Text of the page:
Technical indicators are used within technical analysis to gain insight into the supply and demand of securities. Indicators (such as volume) confirm price movement, and the probability that a price move will continue. The indicators can be used as a basis for trading, as they can form buy-and-sell signals. In this slideshow, we'll take you through seven common technical indicators that can help you round out your trading toolkit.
First up the on-balance volume indicator (OBV) is used to measure the positive and negative flow of volume in a security, relative to its price over time. It is a simple measure that keeps a cumulative total volume by adding or subtracting each period's volume, depending on the price movement. This measure expands on the basic volume measure by combining volume and price movement. The idea behind this indicator is that volume precedes price movement, so if a security is seeing an increasing OBV, it is a signal that volume is increasing on upward price moves. Decreases mean that the security is seeing increasing volume on down days.
One of the most commonly used indicators to determine the money flow of a security is the accumulation/distribution line (A/D line). It is similar to on-balance volume indicator but, instead of only considering the closing price of the security for the period, it also takes into account the trading range for the period. This is thought to give a more accurate picture of money flow than the balance volume. The line trending up is a signal of increasing buying pressure, as the stock is closing above the halfway point of the range. The line trending downward is a signal of increasing selling pressure in the security. (For additional reading, see Trend-Spotting With the Accumulation/Distribution Line.)
Average Directional Index
The average directional index (ADX) is a trend indicator used to measure the strength and momentum of an existing trend. This indicator's main focus is not on the direction of the trend, but on the momentum. When the ADX is above 40, the trend is considered to have a lot of directional strength - either up or down, depending on the current direction of the trend. Extreme readings to the upside are considered to be quite rare compared to low readings. When the ADX indicator is below 20, the trend is considered to be weak or non-trending. (For more, see ADX: The Trend Strength Indicator.)
The Aroon oscillator is a technical indicator used to measure whether a security is in a trend, and the magnitude of that trend. The indicator can also be used to identify when a new trend is set to begin. The indicator is comprised of two lines: an Aroon-up line and an Aroon-down line. A security is considered to be in an uptrend when the Aroon-up line is above 70 and above the Aroon-down line. The security is in a downtrend when the Aroon-down line is above 70 and above the Aroon-up line. (For more on this indicator, see Finding The Trend With Aroon.)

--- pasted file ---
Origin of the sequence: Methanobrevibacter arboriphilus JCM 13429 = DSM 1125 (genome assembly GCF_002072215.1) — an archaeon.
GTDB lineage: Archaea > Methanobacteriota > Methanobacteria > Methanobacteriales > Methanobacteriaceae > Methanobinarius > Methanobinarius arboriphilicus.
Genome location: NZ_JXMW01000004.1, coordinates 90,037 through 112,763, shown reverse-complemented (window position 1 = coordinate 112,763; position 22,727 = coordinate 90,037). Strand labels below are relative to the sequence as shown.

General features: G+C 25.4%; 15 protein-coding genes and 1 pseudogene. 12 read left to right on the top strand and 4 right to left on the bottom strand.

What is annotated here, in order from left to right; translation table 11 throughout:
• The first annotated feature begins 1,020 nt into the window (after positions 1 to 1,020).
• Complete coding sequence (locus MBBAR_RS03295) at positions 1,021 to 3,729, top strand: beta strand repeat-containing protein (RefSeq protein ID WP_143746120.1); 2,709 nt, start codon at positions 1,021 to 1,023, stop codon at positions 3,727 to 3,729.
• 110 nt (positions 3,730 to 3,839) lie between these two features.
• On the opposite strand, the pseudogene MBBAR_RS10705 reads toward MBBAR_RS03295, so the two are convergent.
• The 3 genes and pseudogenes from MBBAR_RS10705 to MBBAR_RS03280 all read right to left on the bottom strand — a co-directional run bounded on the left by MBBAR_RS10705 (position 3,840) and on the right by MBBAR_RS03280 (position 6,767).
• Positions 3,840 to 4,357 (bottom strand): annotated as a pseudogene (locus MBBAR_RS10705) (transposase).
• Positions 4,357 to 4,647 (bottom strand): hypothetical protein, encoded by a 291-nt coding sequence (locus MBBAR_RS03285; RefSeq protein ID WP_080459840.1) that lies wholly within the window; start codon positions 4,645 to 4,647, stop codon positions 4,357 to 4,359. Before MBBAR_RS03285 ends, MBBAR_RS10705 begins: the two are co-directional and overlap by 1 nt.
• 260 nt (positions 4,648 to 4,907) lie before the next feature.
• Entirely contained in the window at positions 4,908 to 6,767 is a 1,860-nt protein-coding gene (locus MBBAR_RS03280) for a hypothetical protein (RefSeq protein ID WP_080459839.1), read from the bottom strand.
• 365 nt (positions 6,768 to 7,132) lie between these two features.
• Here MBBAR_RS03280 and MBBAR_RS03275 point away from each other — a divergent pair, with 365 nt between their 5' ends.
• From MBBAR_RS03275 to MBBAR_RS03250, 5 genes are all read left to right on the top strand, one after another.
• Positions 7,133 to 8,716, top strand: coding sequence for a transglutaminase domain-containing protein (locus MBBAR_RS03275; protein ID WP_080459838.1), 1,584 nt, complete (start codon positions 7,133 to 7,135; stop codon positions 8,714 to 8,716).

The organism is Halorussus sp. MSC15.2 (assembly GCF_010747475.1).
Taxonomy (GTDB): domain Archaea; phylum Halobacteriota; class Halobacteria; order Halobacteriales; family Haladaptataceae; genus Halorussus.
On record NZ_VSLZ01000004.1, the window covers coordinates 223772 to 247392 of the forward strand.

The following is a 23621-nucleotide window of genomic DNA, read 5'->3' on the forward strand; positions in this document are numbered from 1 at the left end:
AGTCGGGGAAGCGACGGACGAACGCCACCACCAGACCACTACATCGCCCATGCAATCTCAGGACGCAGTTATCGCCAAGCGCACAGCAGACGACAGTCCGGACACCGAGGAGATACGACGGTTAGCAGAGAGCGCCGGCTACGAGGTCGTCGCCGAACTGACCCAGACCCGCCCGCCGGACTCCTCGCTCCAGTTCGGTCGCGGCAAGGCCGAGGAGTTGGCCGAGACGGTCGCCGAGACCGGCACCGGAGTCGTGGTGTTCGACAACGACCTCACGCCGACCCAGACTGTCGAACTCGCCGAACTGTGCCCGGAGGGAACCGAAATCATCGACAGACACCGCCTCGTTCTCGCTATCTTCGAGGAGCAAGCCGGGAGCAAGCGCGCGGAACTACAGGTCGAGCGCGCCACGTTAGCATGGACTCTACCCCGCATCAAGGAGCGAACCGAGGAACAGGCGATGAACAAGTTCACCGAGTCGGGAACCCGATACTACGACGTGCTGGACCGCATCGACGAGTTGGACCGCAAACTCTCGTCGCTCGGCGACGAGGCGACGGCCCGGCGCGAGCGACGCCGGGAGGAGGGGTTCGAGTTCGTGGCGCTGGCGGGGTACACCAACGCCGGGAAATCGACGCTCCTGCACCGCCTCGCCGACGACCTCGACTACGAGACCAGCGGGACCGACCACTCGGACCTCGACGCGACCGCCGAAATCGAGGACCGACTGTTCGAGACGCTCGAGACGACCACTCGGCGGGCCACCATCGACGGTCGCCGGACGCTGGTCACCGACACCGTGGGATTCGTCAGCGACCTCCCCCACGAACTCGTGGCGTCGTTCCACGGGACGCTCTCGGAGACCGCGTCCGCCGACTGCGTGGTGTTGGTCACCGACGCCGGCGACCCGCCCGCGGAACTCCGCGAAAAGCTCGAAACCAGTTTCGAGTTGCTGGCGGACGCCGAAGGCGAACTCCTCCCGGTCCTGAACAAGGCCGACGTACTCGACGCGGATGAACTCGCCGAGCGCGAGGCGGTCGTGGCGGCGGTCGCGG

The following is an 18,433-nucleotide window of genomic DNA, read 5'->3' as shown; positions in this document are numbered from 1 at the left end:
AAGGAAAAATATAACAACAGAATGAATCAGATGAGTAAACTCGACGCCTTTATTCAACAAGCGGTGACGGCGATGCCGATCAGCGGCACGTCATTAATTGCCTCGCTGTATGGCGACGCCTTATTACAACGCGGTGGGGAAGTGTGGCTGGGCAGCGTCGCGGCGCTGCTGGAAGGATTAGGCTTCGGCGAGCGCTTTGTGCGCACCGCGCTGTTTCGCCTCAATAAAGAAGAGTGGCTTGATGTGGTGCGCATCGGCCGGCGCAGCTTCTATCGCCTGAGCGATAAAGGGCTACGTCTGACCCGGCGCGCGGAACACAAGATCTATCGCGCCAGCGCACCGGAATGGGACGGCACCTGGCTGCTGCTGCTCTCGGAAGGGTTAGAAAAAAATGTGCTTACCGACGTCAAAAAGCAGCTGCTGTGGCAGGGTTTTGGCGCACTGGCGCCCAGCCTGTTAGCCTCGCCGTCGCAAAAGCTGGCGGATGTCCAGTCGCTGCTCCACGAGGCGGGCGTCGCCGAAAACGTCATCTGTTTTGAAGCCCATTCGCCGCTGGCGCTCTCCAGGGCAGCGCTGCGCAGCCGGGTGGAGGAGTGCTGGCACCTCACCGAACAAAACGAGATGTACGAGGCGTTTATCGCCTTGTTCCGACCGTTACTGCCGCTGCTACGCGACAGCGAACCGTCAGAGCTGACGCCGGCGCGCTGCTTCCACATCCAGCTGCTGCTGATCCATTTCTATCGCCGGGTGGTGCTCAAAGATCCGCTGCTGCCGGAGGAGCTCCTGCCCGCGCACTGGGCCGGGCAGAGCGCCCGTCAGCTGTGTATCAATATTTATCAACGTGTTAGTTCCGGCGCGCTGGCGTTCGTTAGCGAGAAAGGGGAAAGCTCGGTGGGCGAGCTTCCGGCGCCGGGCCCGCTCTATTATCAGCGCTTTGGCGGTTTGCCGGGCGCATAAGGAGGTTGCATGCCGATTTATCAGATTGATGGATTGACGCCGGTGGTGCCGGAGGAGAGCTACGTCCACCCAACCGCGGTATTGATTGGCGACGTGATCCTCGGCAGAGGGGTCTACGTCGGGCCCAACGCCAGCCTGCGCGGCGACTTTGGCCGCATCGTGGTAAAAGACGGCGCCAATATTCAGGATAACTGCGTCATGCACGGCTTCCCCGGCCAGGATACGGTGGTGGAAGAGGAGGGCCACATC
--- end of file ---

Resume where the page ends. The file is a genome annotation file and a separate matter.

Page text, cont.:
The moving average convergence divergence (MACD) is one of the most well-known and used indicators in technical analysis. It is used to signal both the trend and momentum behind a security. The indicator is comprised of two exponential moving averages (EMA), covering two different time periods, which help to measure momentum in the security. The idea behind this momentum indicator is to measure short-term momentum compared to long-term momentum to help determine the future direction of the asset. The MACD is simply the difference between these two moving averages, which (in practice) are generally a 12-period and 26-period EMA. (For more information, see Exploring Oscillators and Indicators: MACD.)
Relative Strength Index
The relative strength index (RSI) is used to signal overbought and oversold conditions in a security. The indicator is plotted between a range of zero-100, where 100 is the highest overbought condition and zero is the highest oversold condition. The RSI helps to measure the strength of a security's recent up moves, compared to the strength of its recent down moves. This helps to indicate whether a security has seen more buying or selling pressure over the trading period. (For more on this indicator, see Ride the RSI Rollercoaster.)
The stochastic oscillator is another well-known momentum indicator used in technical analysis. In an upward trend, the price should be closing near the highs of the trading range. In a downward trend, the price should be closing near the lows of the trading range. When this occurs, it signals continued momentum and strength in the direction of the prevailing trend. The stochastic oscillator is plotted within a range of zero-100, and signals overbought conditions above 80 and oversold conditions below 20. (For more, see Trading Psychology And Technical Indicators.)
Tools Of The Trade: Conclusion
The goal of every short-term trader is to determine the direction of a given asset's momentum and to attempt to profit from it. There have been hundreds of technical indicators and oscillators developed for this specific purpose, and this slideshow has just revealed the tip of the iceberg. Now that you have been acquainted with a few of the basic indicators used in technical analysis, you can go forward and learn more - you are one step closer to being able to incorporate powerful technical indicators into your own strategies.